Foreign Policy from a Five Year Old

Last night during the girls’ bath time, I became unusually emotional. As I watched them play and laugh, with full bellies and warm pj’s awaiting them, I thought about their safety. And their comfort. And then I thought about how how fortunate they are.. that many children all over the world haven’t had a warm bath or a hot meal today. And still won’t tomorrow.

And then I became conflicted. Should I tell my ‘littles’ about the horror that is every day life for so many Syrians? After all, one of my jobs as their parent is to protect and shield their young years from the pain of this world.

They will learn it on their own–soon enough.

But then I had flashes of the faces I’ve been looking at on the internet for days on end. The beautiful little girls who are my daughters’ ages. The ones who should never have to know loss, fear, hunger and death. Why them?

They didn’t ask to be born into Syria any more than my girls asked to be born American. We don’t get a choice in this world on things like nationality or skin color, or whether our government can protect us from terrorists.

So I started to explain to my five year old, in the best way I knew how, about what is going on in Syria today.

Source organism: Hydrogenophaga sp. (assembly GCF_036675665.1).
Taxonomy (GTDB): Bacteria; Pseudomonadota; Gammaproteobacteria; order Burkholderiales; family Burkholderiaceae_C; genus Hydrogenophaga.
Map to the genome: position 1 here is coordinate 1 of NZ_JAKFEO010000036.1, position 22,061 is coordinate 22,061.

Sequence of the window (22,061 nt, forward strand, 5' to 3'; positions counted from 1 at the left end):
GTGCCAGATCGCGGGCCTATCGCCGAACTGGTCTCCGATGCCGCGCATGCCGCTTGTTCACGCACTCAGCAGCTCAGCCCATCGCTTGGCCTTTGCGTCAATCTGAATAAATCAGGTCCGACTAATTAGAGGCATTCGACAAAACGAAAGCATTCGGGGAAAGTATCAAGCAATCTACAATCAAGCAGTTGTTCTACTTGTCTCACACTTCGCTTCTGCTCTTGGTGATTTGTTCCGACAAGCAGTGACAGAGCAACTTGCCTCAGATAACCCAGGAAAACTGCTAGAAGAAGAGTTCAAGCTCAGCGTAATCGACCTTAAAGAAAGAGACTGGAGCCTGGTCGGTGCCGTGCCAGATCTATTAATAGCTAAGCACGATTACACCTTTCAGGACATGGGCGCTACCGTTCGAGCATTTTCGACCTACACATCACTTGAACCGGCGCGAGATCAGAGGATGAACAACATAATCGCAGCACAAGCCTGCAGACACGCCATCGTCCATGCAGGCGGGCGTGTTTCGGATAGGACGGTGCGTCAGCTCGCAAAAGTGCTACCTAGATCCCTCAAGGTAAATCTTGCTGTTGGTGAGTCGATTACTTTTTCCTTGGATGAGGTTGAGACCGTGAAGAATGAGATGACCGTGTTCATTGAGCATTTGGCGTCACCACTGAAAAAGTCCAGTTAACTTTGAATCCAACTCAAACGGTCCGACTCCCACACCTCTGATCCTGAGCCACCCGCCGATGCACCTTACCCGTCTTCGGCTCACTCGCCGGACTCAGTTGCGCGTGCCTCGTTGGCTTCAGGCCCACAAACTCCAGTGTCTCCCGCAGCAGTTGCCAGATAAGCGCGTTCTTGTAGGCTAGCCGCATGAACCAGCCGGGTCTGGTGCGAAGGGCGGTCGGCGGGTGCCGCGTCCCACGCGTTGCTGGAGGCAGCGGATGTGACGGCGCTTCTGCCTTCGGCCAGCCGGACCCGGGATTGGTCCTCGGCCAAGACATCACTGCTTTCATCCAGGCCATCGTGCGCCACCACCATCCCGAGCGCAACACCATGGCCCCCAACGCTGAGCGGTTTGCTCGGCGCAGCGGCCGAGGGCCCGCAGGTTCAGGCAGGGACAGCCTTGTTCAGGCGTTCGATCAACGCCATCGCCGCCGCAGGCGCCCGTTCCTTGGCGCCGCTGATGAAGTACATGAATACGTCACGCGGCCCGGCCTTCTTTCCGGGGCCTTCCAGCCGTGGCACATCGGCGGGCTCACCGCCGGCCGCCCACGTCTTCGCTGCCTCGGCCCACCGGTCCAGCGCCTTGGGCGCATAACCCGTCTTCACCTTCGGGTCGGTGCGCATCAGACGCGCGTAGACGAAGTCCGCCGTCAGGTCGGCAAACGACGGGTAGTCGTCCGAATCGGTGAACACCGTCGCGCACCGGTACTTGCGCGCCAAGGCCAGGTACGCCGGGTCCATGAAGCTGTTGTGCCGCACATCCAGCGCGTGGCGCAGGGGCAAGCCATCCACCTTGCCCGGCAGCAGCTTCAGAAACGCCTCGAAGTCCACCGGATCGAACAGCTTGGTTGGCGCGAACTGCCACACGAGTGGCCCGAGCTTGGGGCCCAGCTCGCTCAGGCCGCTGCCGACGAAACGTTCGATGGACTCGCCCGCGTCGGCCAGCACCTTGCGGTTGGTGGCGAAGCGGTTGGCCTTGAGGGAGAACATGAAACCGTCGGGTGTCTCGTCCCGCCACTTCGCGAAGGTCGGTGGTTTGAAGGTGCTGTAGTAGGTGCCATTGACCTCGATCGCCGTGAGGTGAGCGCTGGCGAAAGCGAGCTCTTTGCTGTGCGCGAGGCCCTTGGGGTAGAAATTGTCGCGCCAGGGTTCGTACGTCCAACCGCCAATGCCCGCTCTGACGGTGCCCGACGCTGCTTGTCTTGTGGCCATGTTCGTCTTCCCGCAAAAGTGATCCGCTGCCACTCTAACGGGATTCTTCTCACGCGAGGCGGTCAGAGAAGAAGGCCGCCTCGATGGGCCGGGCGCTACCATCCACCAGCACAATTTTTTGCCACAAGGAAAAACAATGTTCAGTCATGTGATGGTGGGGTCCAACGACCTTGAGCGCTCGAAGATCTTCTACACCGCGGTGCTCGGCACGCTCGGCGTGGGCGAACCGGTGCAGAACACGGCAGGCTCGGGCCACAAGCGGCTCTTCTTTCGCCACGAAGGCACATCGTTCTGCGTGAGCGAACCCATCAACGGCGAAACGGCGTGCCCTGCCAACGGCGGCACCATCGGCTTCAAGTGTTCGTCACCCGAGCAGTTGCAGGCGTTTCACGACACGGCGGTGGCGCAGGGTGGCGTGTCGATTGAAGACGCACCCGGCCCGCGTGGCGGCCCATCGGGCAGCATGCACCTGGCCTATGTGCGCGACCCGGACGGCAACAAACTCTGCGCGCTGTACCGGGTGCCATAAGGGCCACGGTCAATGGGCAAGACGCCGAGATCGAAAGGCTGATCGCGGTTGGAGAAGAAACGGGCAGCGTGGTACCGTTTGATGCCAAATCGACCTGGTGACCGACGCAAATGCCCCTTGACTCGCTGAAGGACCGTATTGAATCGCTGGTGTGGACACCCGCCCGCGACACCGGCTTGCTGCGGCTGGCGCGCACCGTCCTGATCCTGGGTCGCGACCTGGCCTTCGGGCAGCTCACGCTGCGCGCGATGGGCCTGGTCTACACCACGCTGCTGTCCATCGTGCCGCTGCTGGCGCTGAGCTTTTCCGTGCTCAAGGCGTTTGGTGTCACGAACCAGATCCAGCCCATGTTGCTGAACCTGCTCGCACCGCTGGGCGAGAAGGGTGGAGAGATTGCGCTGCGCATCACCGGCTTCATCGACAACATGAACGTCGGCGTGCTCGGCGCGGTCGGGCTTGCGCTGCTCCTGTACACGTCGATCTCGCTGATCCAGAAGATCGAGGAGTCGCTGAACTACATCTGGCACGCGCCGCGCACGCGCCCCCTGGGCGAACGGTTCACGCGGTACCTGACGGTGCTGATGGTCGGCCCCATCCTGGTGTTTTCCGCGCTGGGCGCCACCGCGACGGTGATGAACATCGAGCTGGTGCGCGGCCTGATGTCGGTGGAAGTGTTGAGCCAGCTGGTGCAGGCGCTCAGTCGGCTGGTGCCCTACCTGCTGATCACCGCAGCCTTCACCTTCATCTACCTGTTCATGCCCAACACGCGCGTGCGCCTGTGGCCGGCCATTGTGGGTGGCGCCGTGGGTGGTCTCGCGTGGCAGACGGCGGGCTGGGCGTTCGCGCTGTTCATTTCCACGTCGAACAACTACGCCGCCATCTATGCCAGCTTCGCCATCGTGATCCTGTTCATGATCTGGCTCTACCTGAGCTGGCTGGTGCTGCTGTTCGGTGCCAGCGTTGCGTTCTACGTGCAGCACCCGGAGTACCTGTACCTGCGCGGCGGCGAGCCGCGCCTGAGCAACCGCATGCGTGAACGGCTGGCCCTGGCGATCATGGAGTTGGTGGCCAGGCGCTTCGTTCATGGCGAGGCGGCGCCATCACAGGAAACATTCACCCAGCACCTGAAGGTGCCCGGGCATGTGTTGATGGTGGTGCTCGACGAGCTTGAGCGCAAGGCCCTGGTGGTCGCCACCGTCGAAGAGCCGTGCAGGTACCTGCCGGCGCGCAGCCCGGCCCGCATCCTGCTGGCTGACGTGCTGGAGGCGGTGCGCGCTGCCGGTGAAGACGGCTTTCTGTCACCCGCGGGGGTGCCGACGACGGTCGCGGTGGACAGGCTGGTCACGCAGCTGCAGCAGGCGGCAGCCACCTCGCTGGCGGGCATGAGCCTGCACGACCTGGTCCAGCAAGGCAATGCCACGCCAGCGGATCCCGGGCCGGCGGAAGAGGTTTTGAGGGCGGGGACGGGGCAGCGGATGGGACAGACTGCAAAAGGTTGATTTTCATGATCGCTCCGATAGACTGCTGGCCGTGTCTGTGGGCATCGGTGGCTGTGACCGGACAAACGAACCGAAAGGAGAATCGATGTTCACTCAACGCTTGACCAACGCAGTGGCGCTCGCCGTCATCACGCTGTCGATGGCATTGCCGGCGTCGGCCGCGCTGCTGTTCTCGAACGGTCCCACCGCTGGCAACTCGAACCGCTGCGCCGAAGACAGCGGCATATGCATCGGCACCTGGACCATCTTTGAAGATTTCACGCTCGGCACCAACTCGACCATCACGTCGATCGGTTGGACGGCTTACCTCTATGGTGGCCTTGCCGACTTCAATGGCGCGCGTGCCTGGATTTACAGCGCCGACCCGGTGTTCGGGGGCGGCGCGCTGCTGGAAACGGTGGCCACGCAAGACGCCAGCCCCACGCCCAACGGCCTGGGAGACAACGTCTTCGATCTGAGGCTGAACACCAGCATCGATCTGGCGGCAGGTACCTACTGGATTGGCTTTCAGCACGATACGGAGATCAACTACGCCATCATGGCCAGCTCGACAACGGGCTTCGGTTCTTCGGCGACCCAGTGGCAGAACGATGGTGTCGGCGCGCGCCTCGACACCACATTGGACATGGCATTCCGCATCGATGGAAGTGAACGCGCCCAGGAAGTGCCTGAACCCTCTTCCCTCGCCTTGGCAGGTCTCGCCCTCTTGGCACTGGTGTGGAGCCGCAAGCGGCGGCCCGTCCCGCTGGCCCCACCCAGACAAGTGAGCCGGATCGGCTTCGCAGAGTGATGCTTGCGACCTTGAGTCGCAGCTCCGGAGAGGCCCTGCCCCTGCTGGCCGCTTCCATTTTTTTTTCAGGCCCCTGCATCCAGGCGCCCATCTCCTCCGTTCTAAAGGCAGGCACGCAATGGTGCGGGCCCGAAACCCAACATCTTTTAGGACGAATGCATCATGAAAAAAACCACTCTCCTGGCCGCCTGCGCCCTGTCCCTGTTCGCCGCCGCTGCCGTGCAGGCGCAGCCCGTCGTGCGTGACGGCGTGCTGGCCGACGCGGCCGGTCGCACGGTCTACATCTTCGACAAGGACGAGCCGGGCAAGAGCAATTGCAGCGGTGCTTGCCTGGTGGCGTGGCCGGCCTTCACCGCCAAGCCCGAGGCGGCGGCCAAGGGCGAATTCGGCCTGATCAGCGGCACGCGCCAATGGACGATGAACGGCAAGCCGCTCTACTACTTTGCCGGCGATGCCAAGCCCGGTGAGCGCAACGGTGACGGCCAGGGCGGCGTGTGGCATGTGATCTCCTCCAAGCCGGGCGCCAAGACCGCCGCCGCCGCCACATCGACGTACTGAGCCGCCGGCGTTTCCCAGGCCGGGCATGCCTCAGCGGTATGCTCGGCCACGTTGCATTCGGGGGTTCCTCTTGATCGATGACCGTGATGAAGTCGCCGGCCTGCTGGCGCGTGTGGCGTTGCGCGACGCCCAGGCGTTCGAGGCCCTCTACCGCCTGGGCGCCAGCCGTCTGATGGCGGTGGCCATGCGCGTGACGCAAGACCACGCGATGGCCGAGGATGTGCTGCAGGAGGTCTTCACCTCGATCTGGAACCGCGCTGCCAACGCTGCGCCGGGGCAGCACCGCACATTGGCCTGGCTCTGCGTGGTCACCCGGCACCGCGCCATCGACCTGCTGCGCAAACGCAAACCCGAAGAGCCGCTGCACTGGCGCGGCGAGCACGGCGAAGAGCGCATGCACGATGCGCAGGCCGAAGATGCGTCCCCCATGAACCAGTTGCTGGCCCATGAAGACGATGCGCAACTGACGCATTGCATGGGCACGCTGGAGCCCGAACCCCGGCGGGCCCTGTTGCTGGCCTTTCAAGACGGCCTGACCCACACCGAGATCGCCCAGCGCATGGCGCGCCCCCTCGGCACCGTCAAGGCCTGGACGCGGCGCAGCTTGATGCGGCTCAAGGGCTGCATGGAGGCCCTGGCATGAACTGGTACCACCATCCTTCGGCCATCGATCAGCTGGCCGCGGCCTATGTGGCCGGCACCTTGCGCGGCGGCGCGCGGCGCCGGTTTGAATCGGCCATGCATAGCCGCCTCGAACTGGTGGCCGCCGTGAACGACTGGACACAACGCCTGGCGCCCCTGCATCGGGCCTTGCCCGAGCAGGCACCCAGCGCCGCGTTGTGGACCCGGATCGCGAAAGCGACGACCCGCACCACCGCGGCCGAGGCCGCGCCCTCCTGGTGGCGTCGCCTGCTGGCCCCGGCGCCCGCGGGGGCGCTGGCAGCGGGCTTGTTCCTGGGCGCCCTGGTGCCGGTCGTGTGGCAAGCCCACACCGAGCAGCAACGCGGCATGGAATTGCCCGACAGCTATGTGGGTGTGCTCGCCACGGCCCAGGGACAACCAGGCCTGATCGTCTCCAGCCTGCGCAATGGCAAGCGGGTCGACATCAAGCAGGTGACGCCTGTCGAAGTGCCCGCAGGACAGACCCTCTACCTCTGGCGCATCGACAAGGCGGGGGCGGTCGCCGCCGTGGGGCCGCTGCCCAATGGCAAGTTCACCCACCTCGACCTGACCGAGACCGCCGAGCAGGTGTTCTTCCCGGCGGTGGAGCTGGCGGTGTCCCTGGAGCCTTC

I told her about ISIL. The bad guys.
And what the word ‘refugee’ means.
I told her that people are getting on boats in cold weather, with small children and newborn babies, and hoping that surrounding countries will let them in to be safe. I told her that some boats have turned over and people drowned.

And then I waited to hear her thoughts.

Over and over again, my little Emma just said, “This is horrible. Really horrible.”
Then came her advice.
“Someone needs to help these people.”
“We have to help them.”

So I tried to explain to her why many countries aren’t letting them in. I told her all the arguments I could think of, including “limited resources”, “it’s not our responsibility”, “what if they come over and someone from ISIL sneaks in with them..”

Her responses to these questions were profound.

Me: “Limited resources? Housing, food, water, etc.”
Emma: “We need to learn how to share better.”
Me: “It’s not our responsibility. They aren’t Americans”
Emma: (confused look)
It’s like she couldn’t wrap her mind around that one.
And then lastly,
Me: “When the refugees come over, the bad guys might come over here too, and they could hurt us.” (Try explaining the word ‘infiltrate’ to a five year old)
Emma: “I don’t know, mom. I don’t know what to do. But it’s not those people in the boats fault. The kids aren’t the bad guys. Someone has to help them.”

Now, I know this is a gross oversimplification on the whole situation. So please don’t email or comment that here.
This is a child’s interpretation. Of course it is oversimplified. To adults.
But it’s not oversimplified to children.

“Someone has to help them.

Matthew 18:1-5
Jesus saying, “Who is the greatest in the kingdom of heaven?” And calling to him a child, he put him in the midst of them and said, “Truly, I say to you, unless you turn and become like children, you will never enter the kingdom of heaven. Whoever humbles himself like this child is the greatest in the kingdom of heaven. Whoever receives one such child in my name receives me..”